Terroristic Threat or Act
Usually, a terroristic threat is making a credible threat to harm a large group of people at the same time. A terroristic act is intentionally harming a large group of people at the same time. As is often the case in criminal law, the adjectives and adverbs are the most important words in these laws:
- Making a Threat: These charges usually involve social media or other online posts. As most of us know, most social media and other online posts are either entirely fake or greatly exaggerated. At trial, the state must prove, beyond any reasonable doubt, that the defendant typed the post and hit “send” entirely on his/her own. Good luck with that, especially if someone else knew the account username and password.
- Credible Threat: Specifically, the terroristic threat must upset or frighten a reasonable person. Unleashing a monster on the Brooklyn Bridge is clearly not a credible threat. Blowing up the Brooklyn Bridge probably isn’t a credible threat either. Exploding a bomb on the Brooklyn Bridge is a far-fetched yet credible threat. Attacking a school or other public building is a somewhat less far-fetched and credible threat.
- Intentional Harm: There’s a difference between intentional and reckless. Intentionally basically means maliciously, at least in this context. Recklessly basically means sociopathically. Reckless people act and don’t care if people get hurt.
The crime of terroristic threat, the much more common offense of the two, is complete when the defendant makes the threat. Prosecutors don’t need evidence of credibility, like a bomb or machine gun in the backseat of a car, although that evidence makes the charges easier to prove.
Street Gang Crime
Mandatory minimum sentences have a checkered past, to say the least. At best, mandatory minimums may reduce crime. At worst, mandatory minimums result in disproportionate sentencing and reduce judicial discretion. That last sentence contained a lot of Legalese, so let’s break it down a little.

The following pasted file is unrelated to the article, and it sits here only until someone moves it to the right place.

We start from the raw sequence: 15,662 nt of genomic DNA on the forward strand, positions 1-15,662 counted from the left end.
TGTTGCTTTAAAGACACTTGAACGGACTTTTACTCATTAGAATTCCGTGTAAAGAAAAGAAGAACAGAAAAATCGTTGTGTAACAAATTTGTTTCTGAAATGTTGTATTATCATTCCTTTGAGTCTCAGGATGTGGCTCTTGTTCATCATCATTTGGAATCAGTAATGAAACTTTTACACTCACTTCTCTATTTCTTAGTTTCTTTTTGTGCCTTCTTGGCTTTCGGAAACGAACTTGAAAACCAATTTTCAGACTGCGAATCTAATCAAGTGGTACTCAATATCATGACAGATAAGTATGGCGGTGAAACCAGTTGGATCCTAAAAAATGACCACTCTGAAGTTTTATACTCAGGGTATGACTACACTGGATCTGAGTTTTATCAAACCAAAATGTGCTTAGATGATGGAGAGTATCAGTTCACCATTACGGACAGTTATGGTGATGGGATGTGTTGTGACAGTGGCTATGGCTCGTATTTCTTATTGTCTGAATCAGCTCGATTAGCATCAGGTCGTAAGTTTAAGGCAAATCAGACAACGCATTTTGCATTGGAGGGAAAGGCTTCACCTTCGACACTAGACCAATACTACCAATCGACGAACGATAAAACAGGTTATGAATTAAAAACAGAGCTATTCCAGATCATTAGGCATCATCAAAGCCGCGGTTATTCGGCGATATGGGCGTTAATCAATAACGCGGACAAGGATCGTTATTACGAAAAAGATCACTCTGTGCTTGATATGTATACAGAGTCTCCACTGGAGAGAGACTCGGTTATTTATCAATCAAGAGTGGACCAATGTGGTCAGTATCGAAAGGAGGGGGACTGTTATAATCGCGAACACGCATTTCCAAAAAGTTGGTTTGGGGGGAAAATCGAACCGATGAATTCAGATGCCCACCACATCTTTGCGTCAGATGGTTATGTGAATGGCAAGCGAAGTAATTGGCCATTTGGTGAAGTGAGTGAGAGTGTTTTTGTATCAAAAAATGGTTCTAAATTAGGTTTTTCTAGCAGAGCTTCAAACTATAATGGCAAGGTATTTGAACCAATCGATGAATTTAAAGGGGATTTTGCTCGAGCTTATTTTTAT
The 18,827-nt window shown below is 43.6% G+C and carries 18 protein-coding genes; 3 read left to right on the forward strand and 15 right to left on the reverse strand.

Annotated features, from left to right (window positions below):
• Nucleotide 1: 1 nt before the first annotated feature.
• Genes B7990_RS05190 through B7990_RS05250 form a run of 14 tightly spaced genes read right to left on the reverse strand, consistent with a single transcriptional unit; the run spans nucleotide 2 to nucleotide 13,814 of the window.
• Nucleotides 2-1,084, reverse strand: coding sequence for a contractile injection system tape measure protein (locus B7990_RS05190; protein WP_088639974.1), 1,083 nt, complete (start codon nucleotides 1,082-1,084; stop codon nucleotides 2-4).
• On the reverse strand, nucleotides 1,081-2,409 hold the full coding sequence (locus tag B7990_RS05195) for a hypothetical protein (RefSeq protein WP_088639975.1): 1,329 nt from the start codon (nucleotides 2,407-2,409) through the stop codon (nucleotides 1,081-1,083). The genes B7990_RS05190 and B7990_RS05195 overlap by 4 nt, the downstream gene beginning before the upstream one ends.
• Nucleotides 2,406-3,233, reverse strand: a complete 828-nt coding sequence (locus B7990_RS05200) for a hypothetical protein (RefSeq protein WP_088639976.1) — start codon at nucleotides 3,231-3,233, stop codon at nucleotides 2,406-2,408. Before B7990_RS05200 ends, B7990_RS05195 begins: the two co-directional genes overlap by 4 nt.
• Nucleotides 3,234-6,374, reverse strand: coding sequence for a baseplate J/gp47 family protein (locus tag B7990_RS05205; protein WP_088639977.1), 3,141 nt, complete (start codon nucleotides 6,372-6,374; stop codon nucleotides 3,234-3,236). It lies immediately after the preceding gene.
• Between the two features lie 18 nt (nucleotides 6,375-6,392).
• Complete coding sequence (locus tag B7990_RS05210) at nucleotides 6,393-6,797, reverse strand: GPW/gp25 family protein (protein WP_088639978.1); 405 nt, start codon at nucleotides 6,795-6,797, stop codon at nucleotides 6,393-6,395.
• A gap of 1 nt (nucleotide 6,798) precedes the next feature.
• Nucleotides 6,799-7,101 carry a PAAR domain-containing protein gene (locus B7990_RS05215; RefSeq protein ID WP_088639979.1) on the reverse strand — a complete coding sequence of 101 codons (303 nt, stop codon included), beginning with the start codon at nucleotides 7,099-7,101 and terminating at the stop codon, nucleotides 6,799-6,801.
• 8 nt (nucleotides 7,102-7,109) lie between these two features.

In the early 1980s, when the War on Drugs reached a fever pitch, Congress added harsh mandatory minimums to crack cocaine offenses and lesser mandatory minimums to powder cocaine offenses. A chemist told lawmakers that crack cocaine was much more concentrated, and therefore much more dangerous, than powder cocaine. Upon further review, that testimony might have been overclaimed.
As for court discretion, a mandatory minimum basically says that lawmakers, not judges and juries who know the facts, are better suited to punish defendants. That ain’t right.
Of course, the sentencing provision doesn’t matter if a Marietta criminal defense lawyer successfully challenges the evidence in the case. These challenges are often successful in criminal gang recruitment matters.
Frequently, during their investigations, officers scroll through text messages and flag messages which, in their opinion, indicate gang participation. An independent analyst often has a different opinion. Furthermore, the search itself might be illegal. Officers must have search warrants to go past a phone’s home screen. The owner could consent to a search. But owners who are already in custody can’t effectively consent to a property search, like an underage girl cannot effectively consent to sex.
Some new laws could significantly affect criminal cases in Cobb County. For a free consultation with an experienced Marietta criminal defense attorney, contact The Phillips Law Firm, LLC. Convenient payment plans are available.